GMT, Greenwich Mean Time, Greenwich Time, UT, UT1, universal time
the local time at the 0 meridian passing through Greenwich, England; it is the same everywhere
continuance, duration
the property of enduring or continuing in time
eternity, infinity
time without end
beat, musical rhythm, rhythm
the basic rhythmic unit in a piece of music
now
the momentary present
here and now, moment, present moment
at this time
date
the present
yore
time long past
bygone, water under the bridge
past events to be put aside
old
past times (especially in the phrase `in days of old')
history
the aggregate of past events
kingdom come
the end of time
history
the continuum of events occurring in succession leading from the past to the present and even into the future
UTC, coordinated universal time
Greenwich Mean Time updated with leap seconds
Atlantic Standard Time, Atlantic Time
standard time in the 4th time zone west of Greenwich, reckoned at the 60th meridian; used in Puerto Rico and the Virgin Islands and Bermuda and the Canadian Maritime Provinces
EST, Eastern Standard Time, Eastern Time
standard time in the 5th time zone west of Greenwich, reckoned at the 75th meridian; used in the eastern United States
CST, Central Standard Time, Central Time
standard time in the 6th time zone west of Greenwich, reckoned at the 90th meridian; used in the central United States
MST, Mountain Standard Time, Mountain Time
standard time in the 7th time zone west of Greenwich, reckoned at the 105th meridian west; used in the mountain states of the United States
PST, Pacific Standard Time, Pacific Time
standard time in the 8th time zone west of Greenwich, reckoned at the 120th meridian west; used in far western states of the United States
Alaska Standard Time, Yukon Time
standard time in the 9th time zone west of Greenwich, reckoned at the 135th meridian west; used in Hawaii and most of Alaska
Hawaii Standard Time, Hawaii Time
standard time in the 10th time zone west of Greenwich, reckoned at the 150th meridian west; used in Hawaii and the western Aleutian Islands
Bering Standard Time, Bering Time
standard time in the 11th time zone west of Greenwich, reckoned at the 165th meridian west; used in the Midway Islands
nonce, time being
the present occasion
circadian rhythm
a daily cycle of activity observed in many living organisms
change of life, climacteric, menopause
the time in a woman's life in which the menstrual cycle ends
climacteric
a period in a man's life corresponding to menopause
sidereal time
measured by the diurnal motion of stars
solstice
either of the two times of the year when the sun is at its greatest distance from the celestial equator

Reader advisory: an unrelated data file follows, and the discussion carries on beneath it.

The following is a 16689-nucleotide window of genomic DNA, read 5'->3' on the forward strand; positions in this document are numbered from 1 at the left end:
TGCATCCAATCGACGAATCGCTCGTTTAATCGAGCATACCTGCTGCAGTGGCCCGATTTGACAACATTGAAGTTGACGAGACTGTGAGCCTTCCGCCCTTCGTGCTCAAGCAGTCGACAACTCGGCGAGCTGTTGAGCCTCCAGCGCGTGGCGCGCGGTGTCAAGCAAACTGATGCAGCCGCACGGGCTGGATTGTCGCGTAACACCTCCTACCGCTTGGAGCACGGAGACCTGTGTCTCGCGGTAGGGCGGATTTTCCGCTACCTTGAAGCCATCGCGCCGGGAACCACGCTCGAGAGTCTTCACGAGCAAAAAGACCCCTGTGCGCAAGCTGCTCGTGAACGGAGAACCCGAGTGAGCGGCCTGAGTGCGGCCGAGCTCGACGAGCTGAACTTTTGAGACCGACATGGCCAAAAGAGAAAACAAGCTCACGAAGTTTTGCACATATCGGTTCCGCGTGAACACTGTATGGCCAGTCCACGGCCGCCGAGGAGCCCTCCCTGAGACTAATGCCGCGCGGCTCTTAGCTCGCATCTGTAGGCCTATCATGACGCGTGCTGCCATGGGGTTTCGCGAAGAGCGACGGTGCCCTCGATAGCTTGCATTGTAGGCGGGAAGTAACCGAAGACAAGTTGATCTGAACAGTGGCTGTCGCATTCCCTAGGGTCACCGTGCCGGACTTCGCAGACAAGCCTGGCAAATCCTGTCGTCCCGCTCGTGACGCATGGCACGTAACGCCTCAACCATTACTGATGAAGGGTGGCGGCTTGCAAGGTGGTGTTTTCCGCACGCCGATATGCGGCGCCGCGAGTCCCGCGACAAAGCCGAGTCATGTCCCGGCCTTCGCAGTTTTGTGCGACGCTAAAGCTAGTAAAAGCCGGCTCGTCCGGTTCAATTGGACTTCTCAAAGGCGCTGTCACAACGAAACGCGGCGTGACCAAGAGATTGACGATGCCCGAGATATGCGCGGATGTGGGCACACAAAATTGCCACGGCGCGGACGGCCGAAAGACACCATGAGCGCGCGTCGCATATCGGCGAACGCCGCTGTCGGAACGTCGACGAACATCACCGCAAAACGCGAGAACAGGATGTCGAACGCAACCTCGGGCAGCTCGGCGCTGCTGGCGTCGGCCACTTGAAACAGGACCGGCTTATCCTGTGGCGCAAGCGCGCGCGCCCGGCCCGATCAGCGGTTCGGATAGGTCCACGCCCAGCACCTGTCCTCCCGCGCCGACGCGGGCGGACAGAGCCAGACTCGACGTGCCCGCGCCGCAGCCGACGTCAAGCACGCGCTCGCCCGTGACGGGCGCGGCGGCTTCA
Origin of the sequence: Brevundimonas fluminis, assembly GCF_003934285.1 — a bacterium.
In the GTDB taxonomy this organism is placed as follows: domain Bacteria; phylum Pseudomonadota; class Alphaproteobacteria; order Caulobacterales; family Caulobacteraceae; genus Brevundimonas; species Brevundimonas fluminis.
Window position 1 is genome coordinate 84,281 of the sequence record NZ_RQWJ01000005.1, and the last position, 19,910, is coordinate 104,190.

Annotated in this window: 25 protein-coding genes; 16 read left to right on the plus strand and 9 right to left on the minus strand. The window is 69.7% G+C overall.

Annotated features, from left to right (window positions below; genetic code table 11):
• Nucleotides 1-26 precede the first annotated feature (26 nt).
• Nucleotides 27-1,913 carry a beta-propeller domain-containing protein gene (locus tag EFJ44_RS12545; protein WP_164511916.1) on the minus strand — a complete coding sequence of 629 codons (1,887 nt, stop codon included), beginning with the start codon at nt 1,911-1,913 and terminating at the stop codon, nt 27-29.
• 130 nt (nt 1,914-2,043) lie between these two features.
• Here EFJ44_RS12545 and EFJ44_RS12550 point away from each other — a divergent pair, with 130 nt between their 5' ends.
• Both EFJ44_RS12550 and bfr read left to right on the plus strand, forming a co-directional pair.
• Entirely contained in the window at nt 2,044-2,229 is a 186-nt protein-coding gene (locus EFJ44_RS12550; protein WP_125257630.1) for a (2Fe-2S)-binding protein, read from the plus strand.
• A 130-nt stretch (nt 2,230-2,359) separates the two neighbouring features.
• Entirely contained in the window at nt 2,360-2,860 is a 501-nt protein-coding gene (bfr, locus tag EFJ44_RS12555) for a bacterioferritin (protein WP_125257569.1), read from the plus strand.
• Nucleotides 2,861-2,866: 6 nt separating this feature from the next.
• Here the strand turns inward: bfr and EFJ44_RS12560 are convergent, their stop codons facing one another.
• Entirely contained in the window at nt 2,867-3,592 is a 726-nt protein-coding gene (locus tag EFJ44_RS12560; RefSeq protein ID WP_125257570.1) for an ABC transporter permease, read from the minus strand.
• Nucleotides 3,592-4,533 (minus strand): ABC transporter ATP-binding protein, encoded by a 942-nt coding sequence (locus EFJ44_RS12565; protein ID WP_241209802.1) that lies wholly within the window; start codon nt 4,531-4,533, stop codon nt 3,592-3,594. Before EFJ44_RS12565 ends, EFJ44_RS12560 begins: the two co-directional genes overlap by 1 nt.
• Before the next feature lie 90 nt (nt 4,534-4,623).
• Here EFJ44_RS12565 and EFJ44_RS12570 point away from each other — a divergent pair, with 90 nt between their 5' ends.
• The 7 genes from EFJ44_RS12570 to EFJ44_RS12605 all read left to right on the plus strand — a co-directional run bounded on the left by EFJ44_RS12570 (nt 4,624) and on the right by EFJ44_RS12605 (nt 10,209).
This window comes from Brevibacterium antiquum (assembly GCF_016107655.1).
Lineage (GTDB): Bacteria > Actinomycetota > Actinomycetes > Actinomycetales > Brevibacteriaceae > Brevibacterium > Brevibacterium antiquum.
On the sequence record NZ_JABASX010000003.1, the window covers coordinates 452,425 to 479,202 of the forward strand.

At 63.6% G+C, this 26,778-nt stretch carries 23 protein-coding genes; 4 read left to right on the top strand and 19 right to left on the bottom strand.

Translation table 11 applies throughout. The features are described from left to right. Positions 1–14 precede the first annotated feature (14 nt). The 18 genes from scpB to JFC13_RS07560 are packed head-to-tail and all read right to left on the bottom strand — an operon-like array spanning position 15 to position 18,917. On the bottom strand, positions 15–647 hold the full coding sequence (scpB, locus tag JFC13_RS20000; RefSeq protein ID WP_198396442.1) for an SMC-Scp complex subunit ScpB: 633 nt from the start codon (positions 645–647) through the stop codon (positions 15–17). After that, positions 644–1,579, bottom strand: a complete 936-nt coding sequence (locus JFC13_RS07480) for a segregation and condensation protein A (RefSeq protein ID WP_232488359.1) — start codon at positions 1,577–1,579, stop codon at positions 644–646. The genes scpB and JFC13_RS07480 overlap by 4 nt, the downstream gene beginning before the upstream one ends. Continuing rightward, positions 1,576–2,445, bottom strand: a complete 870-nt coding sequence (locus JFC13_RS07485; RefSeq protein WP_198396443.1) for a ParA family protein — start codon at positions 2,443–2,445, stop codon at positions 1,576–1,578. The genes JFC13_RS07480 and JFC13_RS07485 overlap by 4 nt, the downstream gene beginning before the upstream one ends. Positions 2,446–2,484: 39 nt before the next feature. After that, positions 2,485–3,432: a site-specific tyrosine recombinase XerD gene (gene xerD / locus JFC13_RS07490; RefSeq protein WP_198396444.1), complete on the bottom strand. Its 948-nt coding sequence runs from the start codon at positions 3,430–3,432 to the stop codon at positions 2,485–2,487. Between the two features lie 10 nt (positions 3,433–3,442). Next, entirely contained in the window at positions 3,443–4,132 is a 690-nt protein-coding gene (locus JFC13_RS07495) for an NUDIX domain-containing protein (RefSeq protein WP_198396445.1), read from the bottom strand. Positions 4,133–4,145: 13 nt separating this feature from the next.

equinox
either of two times of the year when the sun crosses the plane of the earth's equator and day and night are of equal length
gestation, gestation period
the period during which an embryo develops (about 266 days in humans)
refractory period
(neurology) the time after a neuron fires or a muscle fiber contracts during which a stimulus will not evoke a response
aeon, eon
the longest division of geological time
alpha and omega
the first and last; signifies God's eternity
geological period, period
a unit of geological time during which a system of rocks formed
era, geological era
a major division of geological time; an era is usually divided into two or more periods
epoch
a unit of geological time that is a subdivision of a period and is itself divided into ages
time immemorial, time out of mind
the distant past beyond memory
auld langsyne, good old days, langsyne, old times
past times remembered with nostalgia
by-and-by
an indefinite time in the future
today
the present time or age
tonight
the present or immediately coming night
yesterday
the recent past
offing
the near or foreseeable future
tomorrow
the near future
manana
an indefinite time in the future
common measure, common time, four-four time, quadruple time
a time signature indicating four beats to the bar
duple time
musical time with two beats in each bar
triple time
musical time with three beats in each bar
pacing, tempo
(music) the speed at which a composition is to be played
in time
in the correct rhythm
Type of:
attribute
an abstraction belonging to or characteristic of an entity

n the fourth coordinate that is required (along with three spatial dimensions) to specify a physical event

Synonyms:
fourth dimension
Type of:
dimension
the magnitude of something in a particular direction (especially length or width or height)
2

n an indefinite period (usually marked by specific attributes or activities)

“he waited a long time
“the time of year for planting”
“he was a great actor in his time
Types:
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day
some point or period in time
dead
a time when coldness (or some other quality associated with death) is intense
hard times
a time of difficulty
incarnation
time passed in a particular bodily form
wee
a short time
patch, piece, spell, while
a period of indeterminate length (usually short) marked by some action or condition
bit, minute, mo, moment, second
an indefinitely short time